Learning from Experience (NOT) - Cash for Caulkers Program
WASHINGTON, DC – Representative Tom McClintock (R – Granite Bay) delivered the following remarks on the House floor today in opposition to the costly “Cash for Caulkers” weatherization program:
Learning from Experience (NOT)
House Chamber, Washington, D.C.
May 6, 2010
Since “Cash for Caulkers” is based on the “Cash for Clunkers” program maybe somebody ought to ask, “How did that one work out?”
In fact, economists at Edmunds.com did exactly that. And they discovered that of the 690,000 cars sold under “Cash for Clunkers,” 565,000 sales would have happened anyway. That means that the taxpayers ended up paying $24,000 for every genuine sale it actually “stimulated.”
It gets worse. All that the program accomplished was to entice people to move up their purchase decisions by a few months – which then caused below-normal sales in the months that followed. In other words, Congress spent $4 billion creating a car bubble.
With that fresh economic wreckage just months behind us, we are about to create a $6.6 billion home improvement bubble. We can now replace our “Honk-if-you’re-making-my-car-payments” bumper stickers with “Honk-if-you’re-paying-for-my-home-remodeling.”
What will this actually accomplish?
First, a lot of fraud. We already know that the Energy Star Program approved 15 out of 23 fake products that were submitted to them by the GAO, including a gasoline powered alarm clock. One can only imagine what home improvement scams taxpayers will fund from this one.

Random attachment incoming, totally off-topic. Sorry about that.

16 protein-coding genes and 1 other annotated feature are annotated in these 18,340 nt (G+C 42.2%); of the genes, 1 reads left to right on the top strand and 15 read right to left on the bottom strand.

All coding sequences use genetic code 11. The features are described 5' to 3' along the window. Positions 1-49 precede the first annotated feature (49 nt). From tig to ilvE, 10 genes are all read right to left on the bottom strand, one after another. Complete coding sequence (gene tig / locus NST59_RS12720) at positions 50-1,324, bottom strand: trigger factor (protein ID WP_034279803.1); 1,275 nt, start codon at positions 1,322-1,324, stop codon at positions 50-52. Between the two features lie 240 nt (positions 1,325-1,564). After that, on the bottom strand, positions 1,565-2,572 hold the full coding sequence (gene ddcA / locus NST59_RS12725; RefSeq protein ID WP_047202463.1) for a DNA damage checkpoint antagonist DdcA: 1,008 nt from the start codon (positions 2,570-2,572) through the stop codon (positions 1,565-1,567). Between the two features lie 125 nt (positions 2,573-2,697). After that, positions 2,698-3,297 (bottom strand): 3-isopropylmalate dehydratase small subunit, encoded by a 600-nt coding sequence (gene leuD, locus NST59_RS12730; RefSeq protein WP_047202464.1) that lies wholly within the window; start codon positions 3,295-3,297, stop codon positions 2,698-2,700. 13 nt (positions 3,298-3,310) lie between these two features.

Second, it will pay for a lot of remodeling that would have been done anyway. That was the expensive lesson of “Cash for Clunkers.”
And third, it will pay for remodeling that makes no economic sense except for the rebate. After all, when remodeling actually saves money, people do it on their own. And if it doesn’t save money – why should taxpayers be forced to pay for it?
Benjamin Franklin observed that “experience keeps a dear school, but fools will learn in no other.” This measure offers a sobering corollary: that there are some people who cannot even learn from experience. We call those people “Congressmen.”